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    Mayo Clinic Q and A: Nasal mucus color — what does it mean?

a medical illustration of the sinuses and nasal mucusDEAR MAYO CLINIC: My grandson frequently has a runny nose, and the color of the nasal mucus is sometimes green to yellowish. I’ve heard that this is a sign of a bacterial infection and perhaps the need for antibiotics. Can you confirm?

ANSWER: Greenish-gray or yellowish nasal mucus — your health care provider might call it purulent nasal discharge — isn’t a sure sign of a bacterial infection, although that is a common myth — even in the medical world. Both viral and bacterial upper respiratory infections can cause similar changes to the type and coloration of nasal mucus.

During a common cold, nasal mucus may start out watery and clear, then become progressively thicker and more opaque, taking on a yellow or green tinge. This coloration is likely due to an increase in the number of certain immune system cells, or an increase in the enzymes these cells produce. Over the next few days, the discharge tends to clear up or dry up.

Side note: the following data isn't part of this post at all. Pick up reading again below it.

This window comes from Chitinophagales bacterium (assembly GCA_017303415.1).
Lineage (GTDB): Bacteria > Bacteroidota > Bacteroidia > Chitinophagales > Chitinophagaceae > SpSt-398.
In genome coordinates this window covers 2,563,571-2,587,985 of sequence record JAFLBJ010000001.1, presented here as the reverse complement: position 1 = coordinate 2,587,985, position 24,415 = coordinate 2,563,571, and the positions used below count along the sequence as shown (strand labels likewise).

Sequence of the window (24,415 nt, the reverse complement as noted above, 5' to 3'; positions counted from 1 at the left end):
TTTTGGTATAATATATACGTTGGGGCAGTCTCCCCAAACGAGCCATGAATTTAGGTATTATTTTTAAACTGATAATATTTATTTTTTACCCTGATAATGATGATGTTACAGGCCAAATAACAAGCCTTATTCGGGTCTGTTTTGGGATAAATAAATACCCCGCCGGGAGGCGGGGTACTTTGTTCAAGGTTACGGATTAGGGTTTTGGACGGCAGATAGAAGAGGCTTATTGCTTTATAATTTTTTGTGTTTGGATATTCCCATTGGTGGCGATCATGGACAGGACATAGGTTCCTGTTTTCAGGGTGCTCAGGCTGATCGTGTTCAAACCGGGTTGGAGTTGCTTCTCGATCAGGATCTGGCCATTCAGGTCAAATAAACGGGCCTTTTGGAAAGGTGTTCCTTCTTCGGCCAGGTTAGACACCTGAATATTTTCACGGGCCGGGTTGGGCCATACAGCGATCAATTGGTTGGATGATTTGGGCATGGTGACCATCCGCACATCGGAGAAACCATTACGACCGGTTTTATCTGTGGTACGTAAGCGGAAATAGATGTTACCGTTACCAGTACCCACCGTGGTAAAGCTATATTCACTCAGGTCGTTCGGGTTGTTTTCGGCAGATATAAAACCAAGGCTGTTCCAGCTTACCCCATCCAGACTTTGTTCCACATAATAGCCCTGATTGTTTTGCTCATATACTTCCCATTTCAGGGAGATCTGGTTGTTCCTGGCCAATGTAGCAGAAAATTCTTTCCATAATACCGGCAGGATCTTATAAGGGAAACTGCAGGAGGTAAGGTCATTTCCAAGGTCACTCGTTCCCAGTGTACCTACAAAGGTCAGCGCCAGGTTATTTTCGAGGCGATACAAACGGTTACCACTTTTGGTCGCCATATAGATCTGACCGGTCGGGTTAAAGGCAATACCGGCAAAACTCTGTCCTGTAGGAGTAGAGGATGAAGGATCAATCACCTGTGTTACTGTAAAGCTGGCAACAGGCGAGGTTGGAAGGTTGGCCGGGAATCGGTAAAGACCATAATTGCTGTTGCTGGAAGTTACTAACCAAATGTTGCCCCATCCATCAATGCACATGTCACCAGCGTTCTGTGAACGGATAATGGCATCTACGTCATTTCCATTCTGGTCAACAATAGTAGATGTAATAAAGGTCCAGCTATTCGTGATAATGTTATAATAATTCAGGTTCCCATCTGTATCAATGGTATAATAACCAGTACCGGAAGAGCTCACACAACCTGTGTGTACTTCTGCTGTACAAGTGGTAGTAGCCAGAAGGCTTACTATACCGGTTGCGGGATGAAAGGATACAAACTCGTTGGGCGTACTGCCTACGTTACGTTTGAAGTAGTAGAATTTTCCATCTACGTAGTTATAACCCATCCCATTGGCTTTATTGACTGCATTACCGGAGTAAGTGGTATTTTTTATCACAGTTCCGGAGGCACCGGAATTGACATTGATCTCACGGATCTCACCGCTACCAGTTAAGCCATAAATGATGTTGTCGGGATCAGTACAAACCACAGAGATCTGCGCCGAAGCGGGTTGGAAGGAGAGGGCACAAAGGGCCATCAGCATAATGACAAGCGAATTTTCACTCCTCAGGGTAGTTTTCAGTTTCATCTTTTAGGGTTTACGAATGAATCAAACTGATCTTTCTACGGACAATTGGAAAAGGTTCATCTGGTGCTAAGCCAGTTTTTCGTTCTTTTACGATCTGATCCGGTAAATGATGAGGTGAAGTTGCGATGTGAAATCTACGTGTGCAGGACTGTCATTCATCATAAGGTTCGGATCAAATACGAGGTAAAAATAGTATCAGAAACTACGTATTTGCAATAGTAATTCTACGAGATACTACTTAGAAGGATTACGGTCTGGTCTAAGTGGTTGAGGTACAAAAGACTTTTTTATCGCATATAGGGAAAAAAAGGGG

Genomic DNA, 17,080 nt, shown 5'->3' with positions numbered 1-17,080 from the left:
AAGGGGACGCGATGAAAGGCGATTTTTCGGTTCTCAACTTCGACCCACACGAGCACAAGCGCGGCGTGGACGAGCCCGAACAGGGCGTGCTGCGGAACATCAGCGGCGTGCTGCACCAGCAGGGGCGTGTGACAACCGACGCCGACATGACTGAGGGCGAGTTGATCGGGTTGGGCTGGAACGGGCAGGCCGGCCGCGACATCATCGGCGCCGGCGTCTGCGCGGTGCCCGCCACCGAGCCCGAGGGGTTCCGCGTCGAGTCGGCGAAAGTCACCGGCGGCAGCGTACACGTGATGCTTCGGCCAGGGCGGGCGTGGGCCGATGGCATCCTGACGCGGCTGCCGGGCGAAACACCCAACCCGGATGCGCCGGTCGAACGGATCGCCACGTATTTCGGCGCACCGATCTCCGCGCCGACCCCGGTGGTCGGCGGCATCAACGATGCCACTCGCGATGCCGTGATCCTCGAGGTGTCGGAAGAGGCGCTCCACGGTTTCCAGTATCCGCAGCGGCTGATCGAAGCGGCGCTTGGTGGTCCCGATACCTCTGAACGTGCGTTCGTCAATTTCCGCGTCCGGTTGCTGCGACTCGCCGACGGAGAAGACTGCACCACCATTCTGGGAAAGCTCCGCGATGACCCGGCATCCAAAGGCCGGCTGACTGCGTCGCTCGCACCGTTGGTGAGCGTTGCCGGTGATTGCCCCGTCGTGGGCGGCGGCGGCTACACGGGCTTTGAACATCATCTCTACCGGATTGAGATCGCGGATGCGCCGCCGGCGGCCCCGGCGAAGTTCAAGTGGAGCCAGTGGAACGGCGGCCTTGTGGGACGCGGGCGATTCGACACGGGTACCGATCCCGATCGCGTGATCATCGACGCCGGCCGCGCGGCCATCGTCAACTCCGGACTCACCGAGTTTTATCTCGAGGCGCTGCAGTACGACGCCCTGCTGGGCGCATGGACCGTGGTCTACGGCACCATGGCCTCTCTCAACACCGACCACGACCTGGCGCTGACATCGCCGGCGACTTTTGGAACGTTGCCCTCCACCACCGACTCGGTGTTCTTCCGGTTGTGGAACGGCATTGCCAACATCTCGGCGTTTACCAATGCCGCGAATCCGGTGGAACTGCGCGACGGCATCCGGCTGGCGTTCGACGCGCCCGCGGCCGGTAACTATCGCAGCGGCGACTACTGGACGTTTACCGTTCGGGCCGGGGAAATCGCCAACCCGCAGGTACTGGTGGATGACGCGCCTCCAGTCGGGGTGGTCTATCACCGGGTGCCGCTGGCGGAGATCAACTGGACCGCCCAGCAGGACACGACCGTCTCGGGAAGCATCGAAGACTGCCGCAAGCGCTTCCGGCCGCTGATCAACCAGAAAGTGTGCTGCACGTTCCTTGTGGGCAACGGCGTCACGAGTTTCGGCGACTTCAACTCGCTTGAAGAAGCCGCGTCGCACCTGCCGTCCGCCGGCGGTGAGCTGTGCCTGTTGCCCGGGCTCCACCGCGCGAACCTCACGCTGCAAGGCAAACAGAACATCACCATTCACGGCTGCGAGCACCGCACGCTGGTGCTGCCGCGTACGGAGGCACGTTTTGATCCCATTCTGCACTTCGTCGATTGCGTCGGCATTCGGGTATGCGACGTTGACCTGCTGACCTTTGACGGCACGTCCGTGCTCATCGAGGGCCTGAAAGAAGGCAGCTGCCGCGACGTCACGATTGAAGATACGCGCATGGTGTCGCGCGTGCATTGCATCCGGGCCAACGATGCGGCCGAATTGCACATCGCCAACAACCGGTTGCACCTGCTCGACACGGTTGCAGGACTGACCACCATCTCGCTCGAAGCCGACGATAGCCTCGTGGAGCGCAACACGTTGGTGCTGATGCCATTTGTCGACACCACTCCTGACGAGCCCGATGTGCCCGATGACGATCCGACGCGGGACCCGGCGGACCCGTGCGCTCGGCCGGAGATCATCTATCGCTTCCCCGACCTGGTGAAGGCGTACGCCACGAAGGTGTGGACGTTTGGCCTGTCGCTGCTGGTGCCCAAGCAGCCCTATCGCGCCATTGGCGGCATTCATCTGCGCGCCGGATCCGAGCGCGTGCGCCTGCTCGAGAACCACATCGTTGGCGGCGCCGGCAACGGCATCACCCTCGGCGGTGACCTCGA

Viruses cause the vast majority of colds in both children and adults. Antibiotics do nothing against viruses — regardless of whether green mucus is produced. However, the timing of symptoms may offer a clue as to the type of germs present. Thick, colored nasal mucus more often occurs at the beginning of a bacterial illness, rather than several days into it, as occurs with a viral infection. In addition, symptoms due to a bacterial infection often last more than 10 days without improvement.

In a few cases, a bacterial infection may develop on top of a viral cold, in which case symptoms may get better and then worse again. Under these circumstances, an antibiotic may lessen the severity of symptoms and shorten the duration of the illness.

In the meantime, measures that might help include taking in plenty of fluids to stay hydrated, gently suctioning out the discharge, using saline nasal drops to rinse out or irrigate the nasal cavities, and perhaps using a cool-mist humidifier to moisten the air. (adapted from Mayo Clinic Health Letter) — Dr. James Steckelberg, Infectious Diseases, Mayo Clinic, Rochester, Minnesota

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